What responsibility does the government have to all pupils it educates?

How does the government intend to ensure disadvantaged pupils, late developers and pupils with SEN will be able to gain a place at the new selective schools?

Who will bear the cost of setting up any new system?

What will be the effect on teacher supply if some teachers are excluded from teaching a section of the school population?

Why wait until 11 to select, why not do so at the primary school level based on potential?

It goes without saying that this muddled approach to our school system serves nobody very well. What is must not do is put off potential teachers wondering whether to sign-up for a teacher preparation courses starting next year. Indications are that my post of 25th August worrying about 2016 recruitment may have been close to the mark in some subjects and I don’t want 2017 to be even worse.

The government must declare how far we have a national system and how far local areas can still decide their own style of education. Our economy in the 21st century needs an education system fit for purpose note one just for vote winning.

 

 

 

A National Teaching Service?

How much of the White Paper issued in March is now history? Does a change in government mean a change in policy across the board? Two of the proposals contained in the White Paper were for a National Teaching Service and for the creation of free national vacancy website. Where are we  now with both of these suggestions?

I will confess an interest in that I helped establish TeachVac (www.teachvac.co.uk) as a free national job matching service partly because such a service was missing and because schools were spending ever larger sums on recruitment, in some cases to the detriment of spending on teaching and learning. We are already doing what the White Paper suggested alongside the plethora of different regional and local websites maintained by both local authorities and their commercial brethren. In some cases these sites handle teaching and non-teaching posts together, in others they separate them out and they may or may not include local academies and the various range of free schools.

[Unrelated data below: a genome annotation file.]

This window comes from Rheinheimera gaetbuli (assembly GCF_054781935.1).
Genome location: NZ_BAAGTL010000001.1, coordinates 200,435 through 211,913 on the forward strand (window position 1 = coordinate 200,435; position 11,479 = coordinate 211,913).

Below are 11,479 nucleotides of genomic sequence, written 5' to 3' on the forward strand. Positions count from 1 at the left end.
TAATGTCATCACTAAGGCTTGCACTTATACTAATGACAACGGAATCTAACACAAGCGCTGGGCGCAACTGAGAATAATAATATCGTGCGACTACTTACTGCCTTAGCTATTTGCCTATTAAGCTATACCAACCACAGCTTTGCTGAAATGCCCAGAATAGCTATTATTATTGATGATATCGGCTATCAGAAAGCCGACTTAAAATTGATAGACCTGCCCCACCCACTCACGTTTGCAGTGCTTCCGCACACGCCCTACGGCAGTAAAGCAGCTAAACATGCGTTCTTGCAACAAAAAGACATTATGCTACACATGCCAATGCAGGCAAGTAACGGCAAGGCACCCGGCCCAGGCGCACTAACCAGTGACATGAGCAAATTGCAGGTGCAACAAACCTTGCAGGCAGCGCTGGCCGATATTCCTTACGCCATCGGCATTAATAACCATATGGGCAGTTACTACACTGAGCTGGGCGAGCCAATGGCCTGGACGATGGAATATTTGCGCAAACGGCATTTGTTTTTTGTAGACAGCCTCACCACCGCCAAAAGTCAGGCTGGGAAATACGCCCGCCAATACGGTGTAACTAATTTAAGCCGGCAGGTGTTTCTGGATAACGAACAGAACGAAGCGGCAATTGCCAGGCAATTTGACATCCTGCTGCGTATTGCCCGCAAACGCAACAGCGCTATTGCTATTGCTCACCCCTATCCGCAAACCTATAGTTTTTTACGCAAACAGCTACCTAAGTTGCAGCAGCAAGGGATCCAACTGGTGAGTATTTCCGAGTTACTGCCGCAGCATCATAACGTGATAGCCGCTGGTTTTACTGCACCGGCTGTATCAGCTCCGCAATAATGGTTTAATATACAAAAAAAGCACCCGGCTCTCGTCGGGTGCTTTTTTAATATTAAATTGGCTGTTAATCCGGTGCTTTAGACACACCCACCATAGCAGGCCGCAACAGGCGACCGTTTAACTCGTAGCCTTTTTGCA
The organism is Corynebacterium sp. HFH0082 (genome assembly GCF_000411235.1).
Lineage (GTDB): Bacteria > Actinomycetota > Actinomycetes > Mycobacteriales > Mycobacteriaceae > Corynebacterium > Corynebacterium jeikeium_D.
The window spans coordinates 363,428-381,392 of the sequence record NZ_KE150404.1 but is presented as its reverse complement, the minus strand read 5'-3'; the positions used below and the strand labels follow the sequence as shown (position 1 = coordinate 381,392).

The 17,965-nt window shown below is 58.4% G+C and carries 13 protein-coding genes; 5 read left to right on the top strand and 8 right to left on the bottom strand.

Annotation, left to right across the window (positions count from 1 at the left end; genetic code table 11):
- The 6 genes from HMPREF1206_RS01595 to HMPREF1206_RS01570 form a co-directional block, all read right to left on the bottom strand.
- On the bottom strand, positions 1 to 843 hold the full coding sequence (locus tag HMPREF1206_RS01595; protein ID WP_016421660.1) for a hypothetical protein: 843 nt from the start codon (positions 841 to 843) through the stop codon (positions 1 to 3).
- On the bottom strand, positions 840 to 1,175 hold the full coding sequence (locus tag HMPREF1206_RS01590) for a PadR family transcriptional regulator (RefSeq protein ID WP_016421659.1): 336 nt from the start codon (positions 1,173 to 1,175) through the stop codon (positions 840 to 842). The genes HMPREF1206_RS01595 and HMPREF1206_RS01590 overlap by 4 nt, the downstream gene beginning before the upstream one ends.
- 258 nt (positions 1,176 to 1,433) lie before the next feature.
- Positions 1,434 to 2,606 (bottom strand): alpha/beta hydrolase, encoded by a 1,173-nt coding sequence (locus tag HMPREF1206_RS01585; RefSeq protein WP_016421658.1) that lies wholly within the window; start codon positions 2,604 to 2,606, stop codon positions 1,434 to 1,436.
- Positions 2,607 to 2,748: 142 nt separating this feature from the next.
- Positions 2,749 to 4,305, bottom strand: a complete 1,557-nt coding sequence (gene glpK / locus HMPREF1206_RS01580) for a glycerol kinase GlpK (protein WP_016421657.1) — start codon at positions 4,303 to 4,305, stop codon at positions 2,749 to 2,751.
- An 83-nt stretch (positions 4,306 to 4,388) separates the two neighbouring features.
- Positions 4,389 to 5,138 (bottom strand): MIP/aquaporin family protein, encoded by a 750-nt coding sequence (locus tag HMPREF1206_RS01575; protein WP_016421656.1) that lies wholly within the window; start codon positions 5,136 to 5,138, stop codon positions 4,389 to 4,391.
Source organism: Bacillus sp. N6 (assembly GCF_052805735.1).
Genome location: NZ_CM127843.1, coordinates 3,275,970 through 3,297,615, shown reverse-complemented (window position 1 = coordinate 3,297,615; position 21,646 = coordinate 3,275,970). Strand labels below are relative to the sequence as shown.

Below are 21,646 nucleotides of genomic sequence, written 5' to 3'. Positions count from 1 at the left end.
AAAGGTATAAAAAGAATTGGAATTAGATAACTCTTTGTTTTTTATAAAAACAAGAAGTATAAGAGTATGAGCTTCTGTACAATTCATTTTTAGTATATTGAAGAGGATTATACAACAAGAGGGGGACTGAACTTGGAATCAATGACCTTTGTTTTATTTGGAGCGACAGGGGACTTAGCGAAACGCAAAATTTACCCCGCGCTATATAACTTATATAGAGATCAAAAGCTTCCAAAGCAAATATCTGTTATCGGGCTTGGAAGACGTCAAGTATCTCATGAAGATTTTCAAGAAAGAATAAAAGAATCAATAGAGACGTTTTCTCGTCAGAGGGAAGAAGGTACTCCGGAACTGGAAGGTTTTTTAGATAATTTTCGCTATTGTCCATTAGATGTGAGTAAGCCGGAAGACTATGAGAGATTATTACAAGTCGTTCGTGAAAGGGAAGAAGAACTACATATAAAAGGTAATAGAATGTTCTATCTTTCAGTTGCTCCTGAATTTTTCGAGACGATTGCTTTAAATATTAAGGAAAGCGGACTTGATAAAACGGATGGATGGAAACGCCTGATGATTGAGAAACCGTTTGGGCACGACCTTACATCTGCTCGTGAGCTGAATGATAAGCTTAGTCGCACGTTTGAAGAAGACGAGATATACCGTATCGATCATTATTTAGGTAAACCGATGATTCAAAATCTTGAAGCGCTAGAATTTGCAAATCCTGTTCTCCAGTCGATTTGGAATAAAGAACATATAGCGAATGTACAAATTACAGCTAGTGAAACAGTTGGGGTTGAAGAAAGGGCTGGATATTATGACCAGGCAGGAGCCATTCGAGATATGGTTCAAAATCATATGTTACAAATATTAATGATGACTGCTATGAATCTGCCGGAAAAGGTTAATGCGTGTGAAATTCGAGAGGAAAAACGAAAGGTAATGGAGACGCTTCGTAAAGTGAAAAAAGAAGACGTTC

Teachvac has the added advantage over local authority sites of bringing together both state-funded and private school teaching vacancies in one place. This fact allows a view of the overall demand for teachers. Our analysis suggests that the DfE are better at modelling, through the use of the Teacher Supply Model, the demand in subjects such as mathematics and English than they are in some of the less common subjects such as business studies and in subjects with complex demands for different specialisms, such as in design and technology. However although sometimes the modelling may be accurate, but the lack of recruitment into training then affects the supply that doesn’t meet the modelled need.

A national site like TeachVac allows this kind of discussion in a manner not possible before, when the DfE largely had to rely upon the results from the annual School Workforce Census. While useful in some respects, the census lacks the dynamic up to the minute real-time information of a site such as TeachVac. However, it also allows governments to quite truthfully state an opinion at variance with current outcomes in the labour market. I don’t think that is a good enough reason not to consider the advantages of a national site, especially when one already exists and costs nothing to use.